Gone Home

Teaching with videogames: historical concepts in 'Gone Home'

The protagonist in Gone Home is a mystery – but we discover more about her through narration and the exploration of objects.

We’ll use the game to work on our understanding of gathering evidence and evaluating historical significance.

Subject: History

Year levels: Years 7–9

Technical notes: ideally you will include some game play, which will involve installing the game onto enough devices that students can play in groups of 2-4. Gone Home can be downloaded for most devices. If game play is not possible, all or part of a walkthrough can be watched on Youtube.

Download the full lesson plan

The lesson plan includes links to the Victorian and Australian Curricula, indications of lesson timing, and ideas for differentiation and assessment.

In this lesson, students will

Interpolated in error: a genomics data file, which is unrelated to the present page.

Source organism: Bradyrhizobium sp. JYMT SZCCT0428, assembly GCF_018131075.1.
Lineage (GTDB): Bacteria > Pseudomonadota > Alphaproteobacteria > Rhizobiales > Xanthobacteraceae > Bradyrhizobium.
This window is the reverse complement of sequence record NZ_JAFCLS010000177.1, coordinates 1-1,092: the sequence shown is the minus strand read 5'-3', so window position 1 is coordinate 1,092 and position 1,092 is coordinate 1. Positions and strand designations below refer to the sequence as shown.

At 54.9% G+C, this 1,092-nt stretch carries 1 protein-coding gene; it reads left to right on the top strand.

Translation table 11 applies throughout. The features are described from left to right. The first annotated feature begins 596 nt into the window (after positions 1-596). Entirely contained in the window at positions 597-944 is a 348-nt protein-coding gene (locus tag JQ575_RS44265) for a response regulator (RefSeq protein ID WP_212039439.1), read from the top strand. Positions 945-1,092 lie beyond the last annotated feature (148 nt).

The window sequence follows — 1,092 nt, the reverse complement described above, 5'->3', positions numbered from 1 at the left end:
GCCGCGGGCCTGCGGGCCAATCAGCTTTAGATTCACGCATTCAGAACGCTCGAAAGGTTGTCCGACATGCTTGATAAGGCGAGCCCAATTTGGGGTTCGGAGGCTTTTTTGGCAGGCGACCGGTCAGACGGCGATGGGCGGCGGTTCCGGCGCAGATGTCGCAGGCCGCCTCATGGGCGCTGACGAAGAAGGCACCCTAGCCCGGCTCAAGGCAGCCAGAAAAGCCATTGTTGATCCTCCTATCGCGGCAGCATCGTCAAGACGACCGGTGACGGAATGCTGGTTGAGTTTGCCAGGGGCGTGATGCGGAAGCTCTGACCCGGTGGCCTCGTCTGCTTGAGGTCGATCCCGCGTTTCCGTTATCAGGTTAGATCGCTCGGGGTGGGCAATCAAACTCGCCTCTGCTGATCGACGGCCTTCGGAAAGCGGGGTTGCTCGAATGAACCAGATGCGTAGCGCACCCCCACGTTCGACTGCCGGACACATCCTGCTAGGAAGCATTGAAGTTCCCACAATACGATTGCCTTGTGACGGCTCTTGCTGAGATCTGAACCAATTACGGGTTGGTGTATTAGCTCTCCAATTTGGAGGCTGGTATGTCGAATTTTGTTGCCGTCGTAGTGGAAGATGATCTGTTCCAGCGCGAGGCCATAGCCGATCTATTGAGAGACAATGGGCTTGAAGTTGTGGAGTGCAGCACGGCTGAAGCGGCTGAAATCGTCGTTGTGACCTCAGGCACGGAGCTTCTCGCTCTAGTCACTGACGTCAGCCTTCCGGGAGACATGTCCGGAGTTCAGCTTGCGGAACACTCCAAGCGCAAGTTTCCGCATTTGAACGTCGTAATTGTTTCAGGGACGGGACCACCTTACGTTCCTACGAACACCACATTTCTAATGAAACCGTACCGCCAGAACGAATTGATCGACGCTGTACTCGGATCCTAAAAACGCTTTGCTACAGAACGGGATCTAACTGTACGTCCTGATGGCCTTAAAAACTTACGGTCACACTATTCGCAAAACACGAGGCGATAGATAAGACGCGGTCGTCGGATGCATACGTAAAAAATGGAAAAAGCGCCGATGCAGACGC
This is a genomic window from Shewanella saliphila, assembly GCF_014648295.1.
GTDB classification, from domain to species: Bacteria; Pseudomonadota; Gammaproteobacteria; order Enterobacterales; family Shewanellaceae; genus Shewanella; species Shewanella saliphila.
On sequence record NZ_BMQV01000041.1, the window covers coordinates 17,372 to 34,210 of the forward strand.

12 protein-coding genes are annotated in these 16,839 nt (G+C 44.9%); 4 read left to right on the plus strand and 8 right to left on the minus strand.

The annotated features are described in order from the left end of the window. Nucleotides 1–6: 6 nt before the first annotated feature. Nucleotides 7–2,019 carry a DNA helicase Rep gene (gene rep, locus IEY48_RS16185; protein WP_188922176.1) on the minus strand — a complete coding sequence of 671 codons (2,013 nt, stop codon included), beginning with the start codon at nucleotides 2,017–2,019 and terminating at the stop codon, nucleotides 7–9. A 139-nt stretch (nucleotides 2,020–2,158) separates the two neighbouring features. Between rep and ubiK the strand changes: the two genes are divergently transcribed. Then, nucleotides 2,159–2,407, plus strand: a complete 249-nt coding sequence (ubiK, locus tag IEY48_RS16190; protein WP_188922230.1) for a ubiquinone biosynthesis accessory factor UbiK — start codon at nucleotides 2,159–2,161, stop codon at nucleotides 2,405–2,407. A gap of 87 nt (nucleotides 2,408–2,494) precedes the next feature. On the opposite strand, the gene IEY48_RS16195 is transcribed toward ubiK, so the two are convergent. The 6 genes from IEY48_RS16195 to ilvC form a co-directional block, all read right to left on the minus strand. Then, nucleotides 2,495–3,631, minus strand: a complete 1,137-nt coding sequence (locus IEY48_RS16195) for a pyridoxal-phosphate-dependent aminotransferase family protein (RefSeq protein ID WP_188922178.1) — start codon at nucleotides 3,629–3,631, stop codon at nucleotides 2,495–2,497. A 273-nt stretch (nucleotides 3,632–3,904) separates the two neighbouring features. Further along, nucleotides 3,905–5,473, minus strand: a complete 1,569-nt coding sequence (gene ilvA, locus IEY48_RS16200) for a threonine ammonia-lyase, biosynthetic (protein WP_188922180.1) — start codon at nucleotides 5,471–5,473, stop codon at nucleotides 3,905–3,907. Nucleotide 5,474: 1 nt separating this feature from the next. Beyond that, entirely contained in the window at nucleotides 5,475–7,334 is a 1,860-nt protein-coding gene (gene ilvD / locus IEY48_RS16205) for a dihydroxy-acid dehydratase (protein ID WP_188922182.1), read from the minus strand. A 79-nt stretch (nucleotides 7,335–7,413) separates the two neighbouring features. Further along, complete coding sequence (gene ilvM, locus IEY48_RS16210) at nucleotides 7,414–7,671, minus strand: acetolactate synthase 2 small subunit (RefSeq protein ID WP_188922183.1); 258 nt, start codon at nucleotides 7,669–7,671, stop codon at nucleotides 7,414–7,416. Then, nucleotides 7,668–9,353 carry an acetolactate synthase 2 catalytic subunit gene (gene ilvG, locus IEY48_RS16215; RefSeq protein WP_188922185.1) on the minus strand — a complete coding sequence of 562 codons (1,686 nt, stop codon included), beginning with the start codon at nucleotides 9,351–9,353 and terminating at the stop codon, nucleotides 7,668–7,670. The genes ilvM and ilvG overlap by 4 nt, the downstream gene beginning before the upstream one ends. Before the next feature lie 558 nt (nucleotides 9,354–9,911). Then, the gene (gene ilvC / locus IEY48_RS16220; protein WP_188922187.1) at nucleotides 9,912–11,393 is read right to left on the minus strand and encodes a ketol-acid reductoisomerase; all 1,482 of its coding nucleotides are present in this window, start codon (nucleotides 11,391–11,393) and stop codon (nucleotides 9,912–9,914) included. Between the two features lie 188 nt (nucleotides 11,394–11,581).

play the game Gone Home and build theories based on evidence
use the historical significance criteria to evaluate evidence
revise theories based on new evidence, more rigorous evaluation
consider how good historians draw conclusions using these evaluative skills

By the end of this lesson, students should

what historical significance means
the connection between the historical significance of evidence and hypothesis
how to log and evaluate evidence
be able to
use historical significance criteria when evaluating evidence
reflect on personal and social biases that skew a historian's ability to evaluate historical significance
historical skills of evidence gathering, analysis, evaluation, hypothesising, revision and reflection

Authorial credit

You are free to copy, communicate and adapt this lesson plan which was created by ACMI and Matthew Bliss and licensed under a Creative Commons Attribution 2.0.